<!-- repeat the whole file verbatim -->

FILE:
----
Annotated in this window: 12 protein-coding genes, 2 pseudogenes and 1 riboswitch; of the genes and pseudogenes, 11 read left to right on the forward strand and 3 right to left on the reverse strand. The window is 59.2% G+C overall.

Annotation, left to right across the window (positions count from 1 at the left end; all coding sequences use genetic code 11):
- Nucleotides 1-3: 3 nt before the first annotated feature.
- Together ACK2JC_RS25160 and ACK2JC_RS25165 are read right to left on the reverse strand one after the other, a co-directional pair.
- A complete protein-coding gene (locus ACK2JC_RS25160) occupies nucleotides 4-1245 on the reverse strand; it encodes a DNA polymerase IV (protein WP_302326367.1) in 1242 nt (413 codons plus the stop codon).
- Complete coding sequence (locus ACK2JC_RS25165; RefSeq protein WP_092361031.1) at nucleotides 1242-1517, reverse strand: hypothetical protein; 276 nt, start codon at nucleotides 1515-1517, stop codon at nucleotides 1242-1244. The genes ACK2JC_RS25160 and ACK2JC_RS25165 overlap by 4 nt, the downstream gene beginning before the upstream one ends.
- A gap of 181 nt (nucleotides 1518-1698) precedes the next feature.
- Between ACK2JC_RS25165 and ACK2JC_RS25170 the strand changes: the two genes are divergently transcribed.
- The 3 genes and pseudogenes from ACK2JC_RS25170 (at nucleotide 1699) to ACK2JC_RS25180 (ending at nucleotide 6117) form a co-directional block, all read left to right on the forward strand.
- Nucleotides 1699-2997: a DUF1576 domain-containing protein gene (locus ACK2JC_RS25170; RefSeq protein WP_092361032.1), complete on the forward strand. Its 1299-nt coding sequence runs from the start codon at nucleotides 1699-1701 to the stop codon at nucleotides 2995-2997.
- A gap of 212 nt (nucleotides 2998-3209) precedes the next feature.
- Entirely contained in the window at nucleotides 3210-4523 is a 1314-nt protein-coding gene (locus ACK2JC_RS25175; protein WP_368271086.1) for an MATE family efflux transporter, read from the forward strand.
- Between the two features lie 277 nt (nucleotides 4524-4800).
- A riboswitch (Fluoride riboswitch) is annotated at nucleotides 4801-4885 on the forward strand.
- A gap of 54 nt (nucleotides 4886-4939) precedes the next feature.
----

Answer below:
Annotated in this window: 12 protein-coding genes, 2 pseudogenes and 1 riboswitch; of the genes and pseudogenes, 11 read left to right on the forward strand and 3 right to left on the reverse strand. The window is 59.2% G+C overall.

Annotation, left to right across the window (positions count from 1 at the left end; all coding sequences use genetic code 11):
- Nucleotides 1-3: 3 nt before the first annotated feature.
- Together ACK2JC_RS25160 and ACK2JC_RS25165 are read right to left on the reverse strand one after the other, a co-directional pair.
- A complete protein-coding gene (locus ACK2JC_RS25160) occupies nucleotides 4-1245 on the reverse strand; it encodes a DNA polymerase IV (protein WP_302326367.1) in 1242 nt (413 codons plus the stop codon).
- Complete coding sequence (locus ACK2JC_RS25165; RefSeq protein WP_092361031.1) at nucleotides 1242-1517, reverse strand: hypothetical protein; 276 nt, start codon at nucleotides 1515-1517, stop codon at nucleotides 1242-1244. The genes ACK2JC_RS25160 and ACK2JC_RS25165 overlap by 4 nt, the downstream gene beginning before the upstream one ends.
- A gap of 181 nt (nucleotides 1518-1698) precedes the next feature.
- Between ACK2JC_RS25165 and ACK2JC_RS25170 the strand changes: the two genes are divergently transcribed.
- The 3 genes and pseudogenes from ACK2JC_RS25170 (at nucleotide 1699) to ACK2JC_RS25180 (ending at nucleotide 6117) form a co-directional block, all read left to right on the forward strand.
- Nucleotides 1699-2997: a DUF1576 domain-containing protein gene (locus ACK2JC_RS25170; RefSeq protein WP_092361032.1), complete on the forward strand. Its 1299-nt coding sequence runs from the start codon at nucleotides 1699-1701 to the stop codon at nucleotides 2995-2997.
- A gap of 212 nt (nucleotides 2998-3209) precedes the next feature.
- Entirely contained in the window at nucleotides 3210-4523 is a 1314-nt protein-coding gene (locus ACK2JC_RS25175; protein WP_368271086.1) for an MATE family efflux transporter, read from the forward strand.
- Between the two features lie 277 nt (nucleotides 4524-4800).
- A riboswitch (Fluoride riboswitch) is annotated at nucleotides 4801-4885 on the forward strand.
- A gap of 54 nt (nucleotides 4886-4939) precedes the next feature.